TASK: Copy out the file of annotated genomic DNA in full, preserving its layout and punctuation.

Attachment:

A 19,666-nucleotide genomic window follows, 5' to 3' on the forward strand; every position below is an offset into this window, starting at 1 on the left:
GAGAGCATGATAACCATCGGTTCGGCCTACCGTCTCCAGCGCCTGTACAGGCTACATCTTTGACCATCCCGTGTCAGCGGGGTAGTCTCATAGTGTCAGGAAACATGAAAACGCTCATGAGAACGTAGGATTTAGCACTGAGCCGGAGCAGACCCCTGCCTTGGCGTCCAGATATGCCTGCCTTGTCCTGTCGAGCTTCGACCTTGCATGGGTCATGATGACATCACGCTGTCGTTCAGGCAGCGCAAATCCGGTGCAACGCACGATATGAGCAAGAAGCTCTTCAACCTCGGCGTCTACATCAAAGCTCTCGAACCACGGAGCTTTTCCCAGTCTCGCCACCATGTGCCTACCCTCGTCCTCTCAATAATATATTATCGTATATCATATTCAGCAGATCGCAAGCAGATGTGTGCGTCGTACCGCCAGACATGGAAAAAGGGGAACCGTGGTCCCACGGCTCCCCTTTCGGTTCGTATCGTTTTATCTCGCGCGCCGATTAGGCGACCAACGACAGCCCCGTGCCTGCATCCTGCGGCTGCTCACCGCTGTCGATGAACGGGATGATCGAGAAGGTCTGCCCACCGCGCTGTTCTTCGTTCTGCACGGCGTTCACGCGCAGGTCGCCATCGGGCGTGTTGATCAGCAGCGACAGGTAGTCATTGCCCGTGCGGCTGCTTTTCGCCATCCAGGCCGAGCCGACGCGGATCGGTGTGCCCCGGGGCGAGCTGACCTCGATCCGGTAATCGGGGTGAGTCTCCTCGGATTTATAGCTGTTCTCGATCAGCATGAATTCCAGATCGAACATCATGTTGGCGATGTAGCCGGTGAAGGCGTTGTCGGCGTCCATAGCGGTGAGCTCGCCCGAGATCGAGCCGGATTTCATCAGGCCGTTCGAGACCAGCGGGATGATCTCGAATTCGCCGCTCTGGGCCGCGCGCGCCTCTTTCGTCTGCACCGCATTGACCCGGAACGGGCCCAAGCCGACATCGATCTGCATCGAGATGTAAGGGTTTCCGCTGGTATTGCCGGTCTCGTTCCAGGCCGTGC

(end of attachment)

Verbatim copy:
A 19,666-nucleotide genomic window follows, 5' to 3' on the forward strand; every position below is an offset into this window, starting at 1 on the left:
GAGAGCATGATAACCATCGGTTCGGCCTACCGTCTCCAGCGCCTGTACAGGCTACATCTTTGACCATCCCGTGTCAGCGGGGTAGTCTCATAGTGTCAGGAAACATGAAAACGCTCATGAGAACGTAGGATTTAGCACTGAGCCGGAGCAGACCCCTGCCTTGGCGTCCAGATATGCCTGCCTTGTCCTGTCGAGCTTCGACCTTGCATGGGTCATGATGACATCACGCTGTCGTTCAGGCAGCGCAAATCCGGTGCAACGCACGATATGAGCAAGAAGCTCTTCAACCTCGGCGTCTACATCAAAGCTCTCGAACCACGGAGCTTTTCCCAGTCTCGCCACCATGTGCCTACCCTCGTCCTCTCAATAATATATTATCGTATATCATATTCAGCAGATCGCAAGCAGATGTGTGCGTCGTACCGCCAGACATGGAAAAAGGGGAACCGTGGTCCCACGGCTCCCCTTTCGGTTCGTATCGTTTTATCTCGCGCGCCGATTAGGCGACCAACGACAGCCCCGTGCCTGCATCCTGCGGCTGCTCACCGCTGTCGATGAACGGGATGATCGAGAAGGTCTGCCCACCGCGCTGTTCTTCGTTCTGCACGGCGTTCACGCGCAGGTCGCCATCGGGCGTGTTGATCAGCAGCGACAGGTAGTCATTGCCCGTGCGGCTGCTTTTCGCCATCCAGGCCGAGCCGACGCGGATCGGTGTGCCCCGGGGCGAGCTGACCTCGATCCGGTAATCGGGGTGAGTCTCCTCGGATTTATAGCTGTTCTCGATCAGCATGAATTCCAGATCGAACATCATGTTGGCGATGTAGCCGGTGAAGGCGTTGTCGGCGTCCATAGCGGTGAGCTCGCCCGAGATCGAGCCGGATTTCATCAGGCCGTTCGAGACCAGCGGGATGATCTCGAATTCGCCGCTCTGGGCCGCGCGCGCCTCTTTCGTCTGCACCGCATTGACCCGGAACGGGCCCAAGCCGACATCGATCTGCATCGAGATGTAAGGGTTTCCGCTGGTATTGCCGGTCTCGTTCCAGGCCGTGC